Frustrated, moved to rage practically every day, I am haunted by these lines by George Orwell, who taught us so much about the sinister aspects of propaganda. He wrote: “We believe half-instinctively that evil always defeats itself in the long run. Pacifism is founded largely on this belief. Don’t resist evil, and it will somehow destroy itself. But why should it? What evidence is there that it does… unless conquered from the outside by military force?”
And I think of the Patriots.
I sometimes wonder if I would have had the courage to sail to Spain to fight for the Republicans in 1936. Because many did. Americans, Canadians, men from Britain. They proved their loyalty with deeds. I wonder if like some, I would have committed to finding my way to Ethiopia to fight for an African nation in 1935. Because many tried to sign up. They went to the Ethiopian embassies in London and Paris and were sadly turned away. International law prohibited French and British liberals, those from other nationalities, plus thousands of African colonial citizens in the Gold Coast and other spots, from signing up. And those few Europeans who did manage to get there and tried to help — well, most of them went home in 1936 as the Italians drew a long black curtain across Ethiopia.
But at least they tried.
That is true commitment of brothers. Don’t lecture me, don’t tell me my culture is uncivilized — pick up a damn rifle and help me fight Mussolini’s Black Shirts flooding across the border.
But most of the time, they couldn’t. Because the forerunner to the UN, the League of Nations, preferred to wring its hands, and tie the hands of others. And they let the hyenas from Italy cross a river and feast.
And so eventually, the Patriots were left to fight alone — until, of course, the Western Allies decided Ethiopia could be useful to them again and helped the Liberation. I say “helped” because unlike other historians who have written on this period, I maintain that Ethiopians themselves did most of the heavy work first in freeing their own country, with the British, French, and their colonial forces wielding the final hammer blows. Had the Allies not come, Liberation would have taken longer with the Patriots and the Resistance, but it would have come eventually.
There are very, very few of these heroes still alive. Normally, I wouldn’t want to risk besmirching their memory by invoking their great deeds and tying them to a discussion of current events. But I noticed some ugly troll online slandering them in passing, and I realized that all the nonsense that I mentioned in the previous shows in this series — the twisting and warping of history, the denial by academic vampires that there ever was an independent Ethiopia — all of it delivers the ultimate insult to these brave men and women. Are we really supposed to believe these people were fools at the time? No. I refuse to accept that, and neither should you.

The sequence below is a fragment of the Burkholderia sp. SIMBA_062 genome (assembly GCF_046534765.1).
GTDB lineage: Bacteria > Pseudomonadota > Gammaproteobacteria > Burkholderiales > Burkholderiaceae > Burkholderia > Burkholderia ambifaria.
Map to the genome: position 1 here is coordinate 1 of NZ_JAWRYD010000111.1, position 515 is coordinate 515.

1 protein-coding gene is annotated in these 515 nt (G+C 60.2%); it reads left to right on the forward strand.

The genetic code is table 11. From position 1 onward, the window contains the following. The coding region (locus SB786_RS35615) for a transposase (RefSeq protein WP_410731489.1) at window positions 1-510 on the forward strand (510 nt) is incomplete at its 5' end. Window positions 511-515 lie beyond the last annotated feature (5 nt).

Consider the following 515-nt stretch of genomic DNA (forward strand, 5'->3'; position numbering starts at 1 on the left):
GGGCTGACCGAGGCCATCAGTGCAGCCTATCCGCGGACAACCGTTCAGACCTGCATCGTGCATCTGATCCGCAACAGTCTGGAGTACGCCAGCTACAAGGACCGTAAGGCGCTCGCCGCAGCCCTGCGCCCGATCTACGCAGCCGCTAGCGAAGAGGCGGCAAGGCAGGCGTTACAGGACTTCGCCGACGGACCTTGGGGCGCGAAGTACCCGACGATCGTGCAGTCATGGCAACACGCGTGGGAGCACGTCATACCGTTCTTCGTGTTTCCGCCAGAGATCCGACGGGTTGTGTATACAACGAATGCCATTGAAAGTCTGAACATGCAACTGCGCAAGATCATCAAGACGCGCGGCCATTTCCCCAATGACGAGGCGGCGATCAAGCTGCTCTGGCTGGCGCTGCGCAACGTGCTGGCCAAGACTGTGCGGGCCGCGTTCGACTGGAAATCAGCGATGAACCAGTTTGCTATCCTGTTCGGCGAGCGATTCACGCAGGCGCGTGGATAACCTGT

They did not fight for Tigray or Wollo or Gojjam, they fought for one nation, to be shared by all. They recognized that if they didn’t hang together, they would all hang separately.
One day, we may realize that a new generation of Patriots is fighting on Ethiopia’s behalf, and that their job is harder because they must fire on their brothers. For even the most delusional, hate-filled recruit for the TPLF has still, by definition, been an Ethiopian. I have no idea about what’s in a federal soldier’s heart. I suspect it naturally differs from person to person. In one, there may be a simmering hate, an understandable if tragic urge for revenge over what happened November 3rd. In another, they may think of their duties as just a job, while for still others, they may see their work as necessary to rebuild the region.
This conflict has been so ugly. I’ve heard personally of families divided, of friends who will no longer speak to each other because of the Tigray situation. And here is the outside world, every day, calling Ethiopia’s army a bunch of killers.
Which makes me think again of Orwell, and if you’ll forgive me, I’ll quote him again. I think his message here is appropriate, given the genuine destruction perpetrated by the TPLF over close to three decades and their most revolting legacy of ethnic apartheid. Orwell wrote: “The choice before human beings is not, as a rule, between good and evil but between two evils. You can let the Nazis rule the world: that is evil; or you can overthrow them by war, which is also evil. There is no other choice before you, and whichever you choose you will not come out with clean hands.”